Under the plan announced today, the elevated part of I-84 that stretches through downtown Hartford would be lowered from its current elevation, but it won’t be replaced with a tunnel, according to Gov. Dannel P. Malloy and Transportation Department officials.

Ruling out the option of doing nothing, state officials and residents seem to agree that the best compromise is capping part of the highway, lowering the road itself to grade or slightly below grade, and freeing up 45 acres of land for open space or development.

Malloy said there’s no other viable alternative. The highway has to be replaced or it’s “going to fall down.”

Finding a way to create more space by adding a cap to a portion of the two-mile stretch is a bonus, especially for the city of Hartford, which needs more taxable property.

“As many as 20 acres near Sisson Avenue could be made available for housing and small businesses. Twenty to 25 acres near Asylum Hill and Bushnell Park, along with a new rail station, would be a strong catalyst for transit-oriented development,” Malloy noted.

He said reimagining the I-84 viaduct is an opportunity to undo the highway’s impact on the adjoining neighborhoods.

Christine Stuart photo
Gov. Dannel P. Malloy and Transportation Commissioner James Redeker (Christine Stuart photo)

Richard Armstrong, the principal engineer for the project, said they’ve talked about continuing to elevate the highway, but decided that it would not be a successful alternative. He said many people in the community would like to see the highway lowered.

That assessment, which would require the rerouting of the train tracks and part of CTfastrak, is being shared with the Federal Highway Administration.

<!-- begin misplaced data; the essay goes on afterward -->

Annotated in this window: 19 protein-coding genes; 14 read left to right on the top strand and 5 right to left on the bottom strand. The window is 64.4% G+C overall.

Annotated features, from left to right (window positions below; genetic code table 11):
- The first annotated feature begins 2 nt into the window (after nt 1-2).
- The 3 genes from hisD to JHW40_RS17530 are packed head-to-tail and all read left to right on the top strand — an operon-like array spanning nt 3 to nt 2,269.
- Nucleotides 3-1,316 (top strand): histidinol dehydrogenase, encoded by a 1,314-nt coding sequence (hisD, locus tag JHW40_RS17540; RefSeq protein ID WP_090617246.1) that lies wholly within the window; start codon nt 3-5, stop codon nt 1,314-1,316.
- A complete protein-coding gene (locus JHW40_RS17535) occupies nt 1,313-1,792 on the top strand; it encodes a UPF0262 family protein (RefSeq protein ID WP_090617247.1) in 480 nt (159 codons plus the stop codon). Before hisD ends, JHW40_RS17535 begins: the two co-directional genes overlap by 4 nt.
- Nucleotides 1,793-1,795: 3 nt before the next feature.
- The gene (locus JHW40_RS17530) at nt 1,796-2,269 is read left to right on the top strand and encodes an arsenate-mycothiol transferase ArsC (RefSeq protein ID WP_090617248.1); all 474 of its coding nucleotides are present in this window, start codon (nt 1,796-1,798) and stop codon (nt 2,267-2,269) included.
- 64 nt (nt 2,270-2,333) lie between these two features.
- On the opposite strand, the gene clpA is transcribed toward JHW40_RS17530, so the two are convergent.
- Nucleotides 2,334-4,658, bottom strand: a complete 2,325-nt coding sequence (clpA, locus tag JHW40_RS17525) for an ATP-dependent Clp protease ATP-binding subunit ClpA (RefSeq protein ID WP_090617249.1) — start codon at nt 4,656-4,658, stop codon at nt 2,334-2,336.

The cost of the project has been estimated between $4 and $5 billion and construction wouldn’t start until 2021 or 2022. Armstrong said there will be shifts in the alignment of the highway and construction will not be easy since it would be almost impossible to build a highway under an existing elevated highway.

It’s still unclear whether the highway would need to be shut down during different stages of construction.

“It’s a very daunting, challenging project,” Armstrong said.

The Environmental Impact Statement, which is the next step in the process, will begin soon.

The elevated portion of I-84 through Hartford carries as many as 175,000 vehicles per day — the highest volume of any section of roadway in the state. Portions of I-84 in Hartford have a crash rate four times higher than other comparable state freeways, according to state officials. On average, there are two crashes per day, Malloy said.

While the improvements will make the highway safer, it’s not going to be cheap. Newer estimates on the current price tag of $4 billion to $5 billion will be released at the end of the month.

Malloy said it would be easier to get these projects done if the legislature had approved a constitutional lockbox for transportation funds. He blames House Republicans for not finding enough support to get it on the ballot this year.

In December 2015, the House fell short of the 114 votes it needed to meet the three-quarter threshold for a constitutional amendment. Three Democratic lawmakers voted against it and 26 Republicans voted in favor of it. About 10 Democratic lawmakers were absent the day of the vote and Malloy held out hope earlier this year that the legislature would try again, but it was never raised for a vote in either chamber.

“Republicans need to get out of the way and give people what they want, which is a lockbox; and we need to have a reasonable discussion about how we’re going to make the investments necessary to support the infrastructure that we have to protect,” Malloy said Thursday.

Malloy has made investment in transportation infrastructure a central piece of his second term.